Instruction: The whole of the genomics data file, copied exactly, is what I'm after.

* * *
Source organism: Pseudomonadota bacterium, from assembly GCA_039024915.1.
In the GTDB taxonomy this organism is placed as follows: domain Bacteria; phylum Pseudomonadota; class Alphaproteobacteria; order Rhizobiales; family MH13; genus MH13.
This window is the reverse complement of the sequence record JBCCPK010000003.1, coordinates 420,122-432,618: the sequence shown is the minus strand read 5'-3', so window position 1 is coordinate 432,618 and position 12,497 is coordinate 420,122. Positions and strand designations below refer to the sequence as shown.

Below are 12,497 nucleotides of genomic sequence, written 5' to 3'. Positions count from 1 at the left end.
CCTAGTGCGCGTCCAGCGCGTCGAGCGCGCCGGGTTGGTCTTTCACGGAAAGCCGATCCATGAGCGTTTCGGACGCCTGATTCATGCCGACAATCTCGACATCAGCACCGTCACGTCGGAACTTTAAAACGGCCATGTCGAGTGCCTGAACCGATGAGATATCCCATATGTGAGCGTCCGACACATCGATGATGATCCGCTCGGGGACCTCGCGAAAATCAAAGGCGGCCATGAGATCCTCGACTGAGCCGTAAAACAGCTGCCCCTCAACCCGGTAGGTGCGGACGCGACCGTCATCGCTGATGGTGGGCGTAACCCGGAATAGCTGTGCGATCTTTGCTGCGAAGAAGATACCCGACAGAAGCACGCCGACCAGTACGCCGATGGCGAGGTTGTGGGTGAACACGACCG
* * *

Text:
Source organism: Pseudomonadota bacterium, from assembly GCA_039024915.1.
In the GTDB taxonomy this organism is placed as follows: domain Bacteria; phylum Pseudomonadota; class Alphaproteobacteria; order Rhizobiales; family MH13; genus MH13.
This window is the reverse complement of the sequence record JBCCPK010000003.1, coordinates 420,122-432,618: the sequence shown is the minus strand read 5'-3', so window position 1 is coordinate 432,618 and position 12,497 is coordinate 420,122. Positions and strand designations below refer to the sequence as shown.

Below are 12,497 nucleotides of genomic sequence, written 5' to 3'. Positions count from 1 at the left end.
CCTAGTGCGCGTCCAGCGCGTCGAGCGCGCCGGGTTGGTCTTTCACGGAAAGCCGATCCATGAGCGTTTCGGACGCCTGATTCATGCCGACAATCTCGACATCAGCACCGTCACGTCGGAACTTTAAAACGGCCATGTCGAGTGCCTGAACCGATGAGATATCCCATATGTGAGCGTCCGACACATCGATGATGATCCGCTCGGGGACCTCGCGAAAATCAAAGGCGGCCATGAGATCCTCGACTGAGCCGTAAAACAGCTGCCCCTCAACCCGGTAGGTGCGGACGCGACCGTCATCGCTGATGGTGGGCGTAACCCGGAATAGCTGTGCGATCTTTGCTGCGAAGAAGATACCCGACAGAAGCACGCCGACCAGTACGCCGATGGCGAGGTTGTGGGTGAACACGACCG